Moving Forward

“You seem to be in a place where you can now decide if you are done,” she started to say as I started to shake my head, “or if you want to cut way back on our visits.”

I started picking at the seam of my pants with uncertainty.

Three years ago I finally told my doctor something wasn’t right and got help. Two years ago I started talk therapy with Dr. Melissa.

One year ago I had a relapse with my postpartum depression.

But I have been feeling really good the past month or so.  Like really good.  Like…dare I say…”normal”?

My last visit to my psychiatrist was approximately 3 minutes long.  There was nothing to discuss other than he didn’t need to see me again for 12 weeks and here are the refills on your prescriptions until that time. Have a great summer.

And then there was the therapy visit.  We talked about being in a good place.  We talked about putting my care back to my GP and away from the psychiatrist. And then she said that thing. About being possibly done.

That can’t be right. I can’t be done. Not yet.  Not with so much uncertainty out there.  I mean…what if I have another break down?  What if the day after we decide I am done, I need her?  I need therapy?  I need…to not be done?

Last week, eight days after that therapist appointment, I read a post by a blogger that encouraged her readers to come here…to this place…to Sluiter Nation…to learn “how to move forward” after having a postpartum mood disorder.

Me?  Showing how to move forward?  How to pick up the pieces and go on with your life?  That is a big responsibility.  That is a big compliment that I could possibly be well enough now to be a role model for Life After PPD.

Is that me?

Am I now in a place that is Beyond PPD?

I still take my medication.  I still have anxiety attacks, but I know how to spot them coming and what to do about them before I am throwing potato chip bags at my poor, confused husband.

However I can’t remember the last time I had a depressed episode.  I’ve had funks that I have been in, but nothing that I would say qualified as actually being depressed.

I have never thought of myself as being “past” that phase until this weekend. For one, I realized Charlie is almost 14 months old–I am not considered “postpartum” anymore.  I know that seems like a mundane thing…like a “who cares” kind of label that was just shed, but it’s sort of a big deal to me.  I’m out of that “first year” phase.  Any of my mood stuff is not associated with “postpartum” anymore.

And I do still have mood stuff.

Friday night after Cort’s graduation ceremony we were herding the kids home waaaay past their bedtimes and I was struggling with some breathing exercises because I could feel the panic of a full weekend ahead of us rising in my chest.  Instead of giving in to it I just informed Cort that I was struggling, but that things would be Ok.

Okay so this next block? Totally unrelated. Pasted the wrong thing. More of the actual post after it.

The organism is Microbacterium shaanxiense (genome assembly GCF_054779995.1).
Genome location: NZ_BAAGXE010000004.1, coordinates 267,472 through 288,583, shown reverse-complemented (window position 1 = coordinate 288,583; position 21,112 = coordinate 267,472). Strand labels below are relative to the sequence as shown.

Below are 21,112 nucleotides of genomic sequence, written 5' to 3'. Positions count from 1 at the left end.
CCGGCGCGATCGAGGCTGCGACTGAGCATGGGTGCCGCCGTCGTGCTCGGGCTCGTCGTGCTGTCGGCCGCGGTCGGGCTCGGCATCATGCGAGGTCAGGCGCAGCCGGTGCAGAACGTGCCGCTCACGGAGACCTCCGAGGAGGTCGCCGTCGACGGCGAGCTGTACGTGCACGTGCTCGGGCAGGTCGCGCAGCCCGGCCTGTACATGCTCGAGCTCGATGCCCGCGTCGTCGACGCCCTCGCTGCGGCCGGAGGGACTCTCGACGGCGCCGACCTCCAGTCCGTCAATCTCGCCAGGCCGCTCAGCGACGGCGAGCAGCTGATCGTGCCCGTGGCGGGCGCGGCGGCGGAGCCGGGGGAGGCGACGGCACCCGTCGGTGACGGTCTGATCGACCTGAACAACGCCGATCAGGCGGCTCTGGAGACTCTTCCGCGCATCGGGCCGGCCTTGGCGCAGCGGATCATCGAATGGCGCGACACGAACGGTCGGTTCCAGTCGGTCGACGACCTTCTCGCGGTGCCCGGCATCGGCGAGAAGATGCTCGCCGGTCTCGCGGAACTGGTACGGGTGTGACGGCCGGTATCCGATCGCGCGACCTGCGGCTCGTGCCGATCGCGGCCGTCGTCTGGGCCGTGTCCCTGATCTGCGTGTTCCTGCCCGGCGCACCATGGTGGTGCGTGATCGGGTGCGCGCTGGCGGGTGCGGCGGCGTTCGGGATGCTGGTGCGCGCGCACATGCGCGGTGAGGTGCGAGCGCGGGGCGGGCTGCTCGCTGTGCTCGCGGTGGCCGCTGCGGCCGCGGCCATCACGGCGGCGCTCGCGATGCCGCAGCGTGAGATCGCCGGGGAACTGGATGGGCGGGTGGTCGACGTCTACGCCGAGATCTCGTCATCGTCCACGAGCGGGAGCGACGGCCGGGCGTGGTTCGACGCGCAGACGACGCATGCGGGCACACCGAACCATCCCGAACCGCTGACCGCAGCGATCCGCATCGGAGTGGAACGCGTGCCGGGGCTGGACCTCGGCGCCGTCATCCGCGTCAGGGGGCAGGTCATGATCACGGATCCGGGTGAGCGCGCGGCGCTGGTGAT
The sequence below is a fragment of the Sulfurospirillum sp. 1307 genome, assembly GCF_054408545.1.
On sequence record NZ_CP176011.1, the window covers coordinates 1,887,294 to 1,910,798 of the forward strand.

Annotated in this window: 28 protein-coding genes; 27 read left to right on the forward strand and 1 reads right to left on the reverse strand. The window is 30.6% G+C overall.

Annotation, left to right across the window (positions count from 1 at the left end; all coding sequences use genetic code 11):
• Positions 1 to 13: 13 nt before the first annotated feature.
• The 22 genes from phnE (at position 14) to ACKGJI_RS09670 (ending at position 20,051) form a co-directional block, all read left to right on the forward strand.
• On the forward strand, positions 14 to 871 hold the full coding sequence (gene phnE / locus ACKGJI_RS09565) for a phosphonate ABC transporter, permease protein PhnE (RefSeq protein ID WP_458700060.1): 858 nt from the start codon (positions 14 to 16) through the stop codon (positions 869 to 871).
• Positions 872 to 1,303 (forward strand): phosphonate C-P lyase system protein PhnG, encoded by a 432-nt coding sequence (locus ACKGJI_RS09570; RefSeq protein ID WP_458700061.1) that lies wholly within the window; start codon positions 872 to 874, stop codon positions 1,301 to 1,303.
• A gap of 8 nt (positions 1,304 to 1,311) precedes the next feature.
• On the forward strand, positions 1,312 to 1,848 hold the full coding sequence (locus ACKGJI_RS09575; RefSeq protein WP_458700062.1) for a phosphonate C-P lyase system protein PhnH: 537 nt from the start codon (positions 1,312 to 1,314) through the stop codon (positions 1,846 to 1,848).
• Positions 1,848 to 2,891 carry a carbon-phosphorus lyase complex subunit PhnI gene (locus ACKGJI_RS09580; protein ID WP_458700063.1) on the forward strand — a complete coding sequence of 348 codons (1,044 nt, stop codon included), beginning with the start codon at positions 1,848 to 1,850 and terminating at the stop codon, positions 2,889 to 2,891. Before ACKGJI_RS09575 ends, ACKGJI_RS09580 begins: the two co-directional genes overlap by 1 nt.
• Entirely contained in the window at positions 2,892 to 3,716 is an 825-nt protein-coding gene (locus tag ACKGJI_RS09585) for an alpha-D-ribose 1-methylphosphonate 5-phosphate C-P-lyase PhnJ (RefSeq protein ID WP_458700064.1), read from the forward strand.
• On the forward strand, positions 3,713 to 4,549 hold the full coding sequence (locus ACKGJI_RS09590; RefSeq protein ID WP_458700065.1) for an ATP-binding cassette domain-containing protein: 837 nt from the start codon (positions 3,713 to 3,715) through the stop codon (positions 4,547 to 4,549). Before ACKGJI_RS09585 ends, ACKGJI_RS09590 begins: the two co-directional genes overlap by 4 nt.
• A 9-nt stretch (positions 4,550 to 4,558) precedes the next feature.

He tried to tell Eddie to stop talking so it wouldn’t bother me, but I recognized that while his incessant constant chatter was bothering me, he was just being a three-almost-four-year-old who hadn’t seen his parents in over 12 hours.  I said, “it’s ok. He can talk,” and I closed my eyes, leaned my face against the cool window, and breathed in through my nose and out through my mouth.

When we got home, I went right to the bathroom to collect myself.  I put my jammies on and heard Cort insisting Eddie go downstairs and wait for him while he put Charlie to bed.  Eddie was not having it (you know, because he was over-tired and missed his parents).  I weakly called out, “I’ll put him to bed.”

Cort was insistent, “you don’t feel good. I can do it. Really.”

(Side note:  That guy takes SUCH good care of me.  I am a lucky lady.)

I pulled myself together and went downstairs to where Cort was helping Eddie with brushing his teeth.  “Really, babe.  I want to.  It’s just laying by him.  That is what I should do if I feel bad anyway.”

So Eddie finished up and we hopped into bed 90 minutes past his bedtime.  We chatted quietly for about 5 minutes, he announced he couldn’t sleep and within 2 more minutes he was sawing logs with an open mouth breathing heavily into my face.

I smiled.

I pulled his blankets up a bit further, kissed his smooshy cheek, and told him I loved him.

And then I was fine.  The anxiety attack had passed.  I could handle the busy weekend.

It was just one weekend.

And the busy was good busy.  We would have such awesome experiences.

It’s Monday morning during my planning hour.  I am tired.  Over-tired.  Normally this would be the first step to depressed, but I don’t feel it this time.

I just feel tired.

So I will go to bed on time tonight–probably not post anything here tomorrow–and get a good night sleep.

And I will be myself again tomorrow.

I still have anxiety.  I still deal with OCD. I will still have depressive episodes.

But I am beyond PPD.  I am more myself now than I have been in four years.

Am I ready to be done with talk therapy?  No.

But I am willing to cut down to once a month and move my prescriptive care back to my GP from my psychiatrist.  And even though that might sound like a boring little tidbit, it’s sort of a big deal to me.

It means that I haven’t just shed the label of postpartum, I have also gained more of myself back.

And that is a big deal.

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